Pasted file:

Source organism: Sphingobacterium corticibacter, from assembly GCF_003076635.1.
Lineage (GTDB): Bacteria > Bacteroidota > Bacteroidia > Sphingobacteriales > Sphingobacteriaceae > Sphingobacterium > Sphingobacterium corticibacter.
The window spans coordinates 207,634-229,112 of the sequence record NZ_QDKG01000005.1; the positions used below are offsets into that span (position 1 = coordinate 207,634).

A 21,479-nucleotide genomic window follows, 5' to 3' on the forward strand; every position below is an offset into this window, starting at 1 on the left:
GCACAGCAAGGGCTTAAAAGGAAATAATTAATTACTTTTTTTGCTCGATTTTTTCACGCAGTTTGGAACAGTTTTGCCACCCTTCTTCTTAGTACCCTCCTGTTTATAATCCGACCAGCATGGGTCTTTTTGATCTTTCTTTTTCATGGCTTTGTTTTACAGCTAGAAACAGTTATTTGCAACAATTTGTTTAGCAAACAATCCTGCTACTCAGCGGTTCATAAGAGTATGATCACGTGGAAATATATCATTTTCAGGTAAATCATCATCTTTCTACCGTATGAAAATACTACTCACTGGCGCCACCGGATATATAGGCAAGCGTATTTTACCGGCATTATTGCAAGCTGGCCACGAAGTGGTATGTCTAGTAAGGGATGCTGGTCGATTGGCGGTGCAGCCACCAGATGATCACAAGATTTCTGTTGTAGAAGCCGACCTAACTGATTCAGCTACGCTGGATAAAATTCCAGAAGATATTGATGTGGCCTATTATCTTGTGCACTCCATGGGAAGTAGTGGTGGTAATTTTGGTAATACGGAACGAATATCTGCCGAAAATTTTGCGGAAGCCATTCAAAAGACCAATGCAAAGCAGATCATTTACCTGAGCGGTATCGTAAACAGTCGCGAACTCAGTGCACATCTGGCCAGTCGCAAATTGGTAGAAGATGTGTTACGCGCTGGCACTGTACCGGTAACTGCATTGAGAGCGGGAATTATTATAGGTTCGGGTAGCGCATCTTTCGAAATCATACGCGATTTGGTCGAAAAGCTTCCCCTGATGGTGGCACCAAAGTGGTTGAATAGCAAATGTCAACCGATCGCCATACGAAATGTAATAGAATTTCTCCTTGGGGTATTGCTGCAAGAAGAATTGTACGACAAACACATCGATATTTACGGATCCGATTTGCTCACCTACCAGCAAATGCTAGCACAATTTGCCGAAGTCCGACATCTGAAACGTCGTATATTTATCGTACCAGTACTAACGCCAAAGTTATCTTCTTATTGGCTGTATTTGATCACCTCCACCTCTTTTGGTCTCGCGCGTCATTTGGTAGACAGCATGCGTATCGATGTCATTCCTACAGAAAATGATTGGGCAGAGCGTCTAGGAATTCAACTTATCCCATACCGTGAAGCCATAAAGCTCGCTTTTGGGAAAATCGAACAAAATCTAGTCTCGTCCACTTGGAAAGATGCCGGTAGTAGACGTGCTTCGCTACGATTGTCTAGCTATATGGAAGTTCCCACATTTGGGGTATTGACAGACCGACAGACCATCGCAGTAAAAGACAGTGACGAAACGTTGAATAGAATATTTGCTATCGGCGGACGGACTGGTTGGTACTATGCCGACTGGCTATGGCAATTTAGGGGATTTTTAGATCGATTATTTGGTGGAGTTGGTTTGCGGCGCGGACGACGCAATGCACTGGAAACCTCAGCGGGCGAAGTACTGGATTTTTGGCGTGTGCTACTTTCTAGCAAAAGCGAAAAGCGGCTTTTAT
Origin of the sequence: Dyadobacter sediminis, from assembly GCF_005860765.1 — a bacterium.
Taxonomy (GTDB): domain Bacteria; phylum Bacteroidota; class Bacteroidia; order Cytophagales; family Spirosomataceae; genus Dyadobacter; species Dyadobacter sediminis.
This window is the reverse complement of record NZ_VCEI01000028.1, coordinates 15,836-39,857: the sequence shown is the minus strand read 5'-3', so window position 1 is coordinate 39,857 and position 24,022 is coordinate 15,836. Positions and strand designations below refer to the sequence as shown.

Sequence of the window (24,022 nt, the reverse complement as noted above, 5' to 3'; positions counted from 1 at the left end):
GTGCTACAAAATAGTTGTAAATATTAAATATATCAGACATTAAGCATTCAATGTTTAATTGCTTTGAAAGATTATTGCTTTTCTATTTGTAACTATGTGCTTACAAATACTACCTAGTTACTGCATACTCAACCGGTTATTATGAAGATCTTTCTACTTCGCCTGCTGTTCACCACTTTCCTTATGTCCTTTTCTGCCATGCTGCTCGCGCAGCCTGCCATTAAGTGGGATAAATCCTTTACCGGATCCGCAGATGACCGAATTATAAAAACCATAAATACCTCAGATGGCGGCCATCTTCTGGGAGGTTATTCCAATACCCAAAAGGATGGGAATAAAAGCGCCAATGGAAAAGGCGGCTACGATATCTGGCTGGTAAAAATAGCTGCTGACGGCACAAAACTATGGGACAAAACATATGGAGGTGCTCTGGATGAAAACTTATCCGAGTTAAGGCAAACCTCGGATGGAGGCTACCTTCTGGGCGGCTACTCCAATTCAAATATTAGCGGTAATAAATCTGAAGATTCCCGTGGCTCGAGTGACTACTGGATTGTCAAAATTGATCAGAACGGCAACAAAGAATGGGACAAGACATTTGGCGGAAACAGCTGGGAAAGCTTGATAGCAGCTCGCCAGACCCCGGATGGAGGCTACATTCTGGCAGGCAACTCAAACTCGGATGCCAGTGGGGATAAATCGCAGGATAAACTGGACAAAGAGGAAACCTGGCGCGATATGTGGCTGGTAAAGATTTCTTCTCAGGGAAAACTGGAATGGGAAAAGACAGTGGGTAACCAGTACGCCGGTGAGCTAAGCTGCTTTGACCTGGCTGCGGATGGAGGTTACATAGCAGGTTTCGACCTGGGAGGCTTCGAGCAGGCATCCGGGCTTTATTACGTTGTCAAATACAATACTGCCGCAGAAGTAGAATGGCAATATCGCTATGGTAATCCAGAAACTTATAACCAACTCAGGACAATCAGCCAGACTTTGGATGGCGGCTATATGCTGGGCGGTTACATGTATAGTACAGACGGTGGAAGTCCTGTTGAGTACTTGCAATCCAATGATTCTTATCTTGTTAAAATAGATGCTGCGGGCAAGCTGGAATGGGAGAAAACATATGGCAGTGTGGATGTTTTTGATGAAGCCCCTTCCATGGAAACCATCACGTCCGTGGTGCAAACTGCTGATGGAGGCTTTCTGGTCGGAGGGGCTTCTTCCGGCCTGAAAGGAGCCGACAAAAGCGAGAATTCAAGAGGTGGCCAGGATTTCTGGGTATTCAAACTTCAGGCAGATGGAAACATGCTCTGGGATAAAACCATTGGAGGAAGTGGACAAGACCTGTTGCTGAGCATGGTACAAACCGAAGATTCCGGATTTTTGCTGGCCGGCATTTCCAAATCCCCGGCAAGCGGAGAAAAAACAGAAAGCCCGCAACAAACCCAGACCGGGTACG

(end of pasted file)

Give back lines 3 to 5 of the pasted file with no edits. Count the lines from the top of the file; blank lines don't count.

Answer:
The window spans coordinates 207,634-229,112 of the sequence record NZ_QDKG01000005.1; the positions used below are offsets into that span (position 1 = coordinate 207,634).

A 21,479-nucleotide genomic window follows, 5' to 3' on the forward strand; every position below is an offset into this window, starting at 1 on the left:
GCACAGCAAGGGCTTAAAAGGAAATAATTAATTACTTTTTTTGCTCGATTTTTTCACGCAGTTTGGAACAGTTTTGCCACCCTTCTTCTTAGTACCCTCCTGTTTATAATCCGACCAGCATGGGTCTTTTTGATCTTTCTTTTTCATGGCTTTGTTTTACAGCTAGAAACAGTTATTTGCAACAATTTGTTTAGCAAACAATCCTGCTACTCAGCGGTTCATAAGAGTATGATCACGTGGAAATATATCATTTTCAGGTAAATCATCATCTTTCTACCGTATGAAAATACTACTCACTGGCGCCACCGGATATATAGGCAAGCGTATTTTACCGGCATTATTGCAAGCTGGCCACGAAGTGGTATGTCTAGTAAGGGATGCTGGTCGATTGGCGGTGCAGCCACCAGATGATCACAAGATTTCTGTTGTAGAAGCCGACCTAACTGATTCAGCTACGCTGGATAAAATTCCAGAAGATATTGATGTGGCCTATTATCTTGTGCACTCCATGGGAAGTAGTGGTGGTAATTTTGGTAATACGGAACGAATATCTGCCGAAAATTTTGCGGAAGCCATTCAAAAGACCAATGCAAAGCAGATCATTTACCTGAGCGGTATCGTAAACAGTCGCGAACTCAGTGCACATCTGGCCAGTCGCAAATTGGTAGAAGATGTGTTACGCGCTGGCACTGTACCGGTAACTGCATTGAGAGCGGGAATTATTATAGGTTCGGGTAGCGCATCTTTCGAAATCATACGCGATTTGGTCGAAAAGCTTCCCCTGATGGTGGCACCAAAGTGGTTGAATAGCAAATGTCAACCGATCGCCATACGAAATGTAATAGAATTTCTCCTTGGGGTATTGCTGCAAGAAGAATTGTACGACAAACACATCGATATTTACGGATCCGATTTGCTCACCTACCAGCAAATGCTAGCACAATTTGCCGAAGTCCGACATCTGAAACGTCGTATATTTATCGTACCAGTACTAACGCCAAAGTTATCTTCTTATTGGCTGTATTTGATCACCTCCACCTCTTTTGGTCTCGCGCGTCATTTGGTAGACAGCATGCGTATCGATGTCATTCCTACAGAAAATGATTGGGCAGAGCGTCTAGGAATTCAACTTATCCCATACCGTGAAGCCATAAAGCTCGCTTTTGGGAAAATCGAACAAAATCTAGTCTCGTCCACTTGGAAAGATGCCGGTAGTAGACGTGCTTCGCTACGATTGTCTAGCTATATGGAAGTTCCCACATTTGGGGTATTGACAGACCGACAGACCATCGCAGTAAAAGACAGTGACGAAACGTTGAATAGAATATTTGCTATCGGCGGACGGACTGGTTGGTACTATGCCGACTGGCTATGGCAATTTAGGGGATTTTTAGATCGATTATTTGGTGGAGTTGGTTTGCGGCGCGGACGACGCAATGCACTGGAAACCTCAGCGGGCGAAGTACTGGATTTTTGGCGTGTGCTACTTTCTAGCAAAAGCGAAAAGCGGCTTTTAT